A year ago, I published my first post on Johann Sebastian Bach, not really knowing where my journey through centuries of classical music would lead me. I have learned a lot since then, about music, about history, about mankind. The journey made me meet Dmitry Shostakovich, a controversial and fascinating composer. Today’s post will be about Shostakovich and how he followed-up on Bach’s Well-Tempered Clavier. Now wait a minute, that’s a leap of 250 years. Yes, indeed. But isn’t Bach God? Isn’t he immortal and eternal? Bach was, is and will be.
On a jury in Leipzig
In the summer of 1950, Dmitry Shostakovich traveled to Leipzig, the cultural heart of the now defunct German Democratic Republic, a socialist puppet state guided by Moscow through the Cold War. The world celebrated the 200 anniversary of Bach’s death and Shostakovich was tasked to serve on the jury of the first ever International Bach Competition. One of the competitors was Tatyana Nikolayeva (1924-1993). She was ready to play any of Bach’s 48 preludes and fugues of the Well-Tempered Clavier. A few months later, Shostakovich invited Nikolayeva to his home and performed preludes and fugues in C major and A minor he had just composed. Bach’s music had set a wheel into motion…
Around the circle of fifths
Between October 1950 and March 1951 Shostakovich wrote a complete cycle of 24 Preludes and Fugues, Op. 87, proceeding around the circle of fifths* alternating major and minor keys. The idea to write a whole cycle covering all keys came over time. He composed a piece, played it for Nikolayeva, proceeded to another one, averaging a prelude or a fugue every three days or so. While he was studying composition in the 20s, he had called fugues “stunts” – artificial technical exercises. When he had finished Op. 87, he was proud as a peacock. He told a colleague, he had written these pieces for all the Soviet composers: “No one here knows how to write fugues.”
Now imagine, a composer who for most of his life had to live with the label of being “formalistic” as opposed to adhering to “social realism” had let himself being inspired by Bach’s monumental “Well-Tempered Clavier” to preserve his heritage in the heart of the Soviet Union. Daring, wasn’t it. Shostakovich soon found out, just how daring he had been. On March 31, 1951 he performed the first half of the cycle at a gathering of the Union of Composers. He never got a chance to perform the second half as Op. 87 met fierce criticism. Constructivist complexity (almost as bad as formalism), gloomy moods (not allowed in an optimist, forward-looking society) and individual aloofness (a deadly sin in a collectivist society) – those were the charged launched at the composer. Publication of the score and public performances were forbidden.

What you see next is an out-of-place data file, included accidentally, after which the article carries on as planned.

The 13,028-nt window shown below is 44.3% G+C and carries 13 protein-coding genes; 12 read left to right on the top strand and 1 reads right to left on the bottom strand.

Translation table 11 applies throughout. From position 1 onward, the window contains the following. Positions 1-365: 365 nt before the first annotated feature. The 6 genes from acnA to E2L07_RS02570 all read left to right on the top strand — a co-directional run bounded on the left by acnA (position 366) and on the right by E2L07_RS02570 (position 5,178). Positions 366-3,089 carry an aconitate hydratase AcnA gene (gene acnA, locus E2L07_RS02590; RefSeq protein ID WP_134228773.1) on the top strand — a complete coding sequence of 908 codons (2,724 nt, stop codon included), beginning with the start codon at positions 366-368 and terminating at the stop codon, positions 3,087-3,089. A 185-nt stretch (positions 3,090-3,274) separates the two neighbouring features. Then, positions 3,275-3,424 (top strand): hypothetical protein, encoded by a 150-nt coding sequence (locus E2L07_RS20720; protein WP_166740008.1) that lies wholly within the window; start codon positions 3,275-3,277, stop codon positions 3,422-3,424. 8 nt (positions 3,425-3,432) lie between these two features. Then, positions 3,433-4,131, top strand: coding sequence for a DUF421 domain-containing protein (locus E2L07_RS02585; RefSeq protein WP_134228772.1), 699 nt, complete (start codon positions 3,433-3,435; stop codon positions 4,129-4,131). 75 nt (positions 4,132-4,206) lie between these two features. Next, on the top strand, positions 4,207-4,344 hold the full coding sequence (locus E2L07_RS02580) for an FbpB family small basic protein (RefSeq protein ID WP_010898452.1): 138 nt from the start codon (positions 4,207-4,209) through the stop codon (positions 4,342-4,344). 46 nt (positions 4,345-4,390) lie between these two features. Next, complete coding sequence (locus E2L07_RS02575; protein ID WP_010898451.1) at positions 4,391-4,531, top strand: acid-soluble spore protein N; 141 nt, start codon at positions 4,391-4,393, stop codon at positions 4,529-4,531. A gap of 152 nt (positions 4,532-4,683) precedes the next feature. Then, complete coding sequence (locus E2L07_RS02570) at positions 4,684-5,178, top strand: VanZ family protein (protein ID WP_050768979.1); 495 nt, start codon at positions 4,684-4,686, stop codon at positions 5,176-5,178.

Tatyana Nikolayeva’s triumph
However, part of the failure to impress the censor was due to Shostakovich’s poor pianistic performance. Tatyana Nikolayeva took it upon herself to present the 24 Preludes and Fugues a second time in the summer 1951. Publication was authorized, and encouraged by this first step, the pianist presented all 24 parts in December 1952 to the general public. When asked whether there was any way Shostakovich could be persuaded to compose 24 additional fugues and preludes to match Bach’s “Well-Tempered Clavier”, the composer replied with a firm: “Never!”
Transcending Johann Sebastian Bach
In this work, Shostakovich did not merely replicate Bach, he gave it additional dimensions. While references to and quotations from Bach’s cycle are abundant throughout the work, e.g. No. 2 in A minor and No. 10 in C sharp minor, the harmonic language is very much Shostakovich’s. It appears very modern, sometimes even jazz-like, with many contrasting elements e.g. the juxtaposition of a dark and a light theme in No. 3 in G major or change of tempi and coloratura in No. 8 in F sharp minor. He did not hesitate to borrow melodies from lullabies or folk songs as introduction for a fugue or a prelude growing in complexity over time like in No. 15 in D flat major.
Did I say jazz-like? Would you be surprised if I told you that the jazz pianist Keith Jarrett has recorded Shostakovich’s 24 Preludes and Fugues? No, you wouldn’t. It’s divine, nothing less.
© Charles Thibo